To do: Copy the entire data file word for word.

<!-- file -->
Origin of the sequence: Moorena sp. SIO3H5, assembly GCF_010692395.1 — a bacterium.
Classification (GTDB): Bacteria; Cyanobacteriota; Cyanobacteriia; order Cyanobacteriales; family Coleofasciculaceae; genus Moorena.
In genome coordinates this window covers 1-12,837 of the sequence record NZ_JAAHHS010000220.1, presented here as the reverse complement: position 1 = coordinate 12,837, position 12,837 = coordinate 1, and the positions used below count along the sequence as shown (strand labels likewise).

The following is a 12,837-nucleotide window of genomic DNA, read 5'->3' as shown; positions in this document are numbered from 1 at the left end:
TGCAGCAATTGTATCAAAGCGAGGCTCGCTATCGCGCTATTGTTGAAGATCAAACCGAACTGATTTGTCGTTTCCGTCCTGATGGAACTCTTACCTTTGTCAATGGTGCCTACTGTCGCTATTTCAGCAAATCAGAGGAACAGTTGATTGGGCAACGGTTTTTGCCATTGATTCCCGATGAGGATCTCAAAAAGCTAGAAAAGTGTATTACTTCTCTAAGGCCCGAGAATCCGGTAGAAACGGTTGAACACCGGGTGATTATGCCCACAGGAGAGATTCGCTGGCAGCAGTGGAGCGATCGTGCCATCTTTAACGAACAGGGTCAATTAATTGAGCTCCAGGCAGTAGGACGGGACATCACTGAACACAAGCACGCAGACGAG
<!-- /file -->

Origin of the sequence: Moorena sp. SIO3H5, assembly GCF_010692395.1 — a bacterium.
Classification (GTDB): Bacteria; Cyanobacteriota; Cyanobacteriia; order Cyanobacteriales; family Coleofasciculaceae; genus Moorena.
In genome coordinates this window covers 1-12,837 of the sequence record NZ_JAAHHS010000220.1, presented here as the reverse complement: position 1 = coordinate 12,837, position 12,837 = coordinate 1, and the positions used below count along the sequence as shown (strand labels likewise).

The following is a 12,837-nucleotide window of genomic DNA, read 5'->3' as shown; positions in this document are numbered from 1 at the left end:
TGCAGCAATTGTATCAAAGCGAGGCTCGCTATCGCGCTATTGTTGAAGATCAAACCGAACTGATTTGTCGTTTCCGTCCTGATGGAACTCTTACCTTTGTCAATGGTGCCTACTGTCGCTATTTCAGCAAATCAGAGGAACAGTTGATTGGGCAACGGTTTTTGCCATTGATTCCCGATGAGGATCTCAAAAAGCTAGAAAAGTGTATTACTTCTCTAAGGCCCGAGAATCCGGTAGAAACGGTTGAACACCGGGTGATTATGCCCACAGGAGAGATTCGCTGGCAGCAGTGGAGCGATCGTGCCATCTTTAACGAACAGGGTCAATTAATTGAGCTCCAGGCAGTAGGACGGGACATCACTGAACACAAGCACGCAGACGAG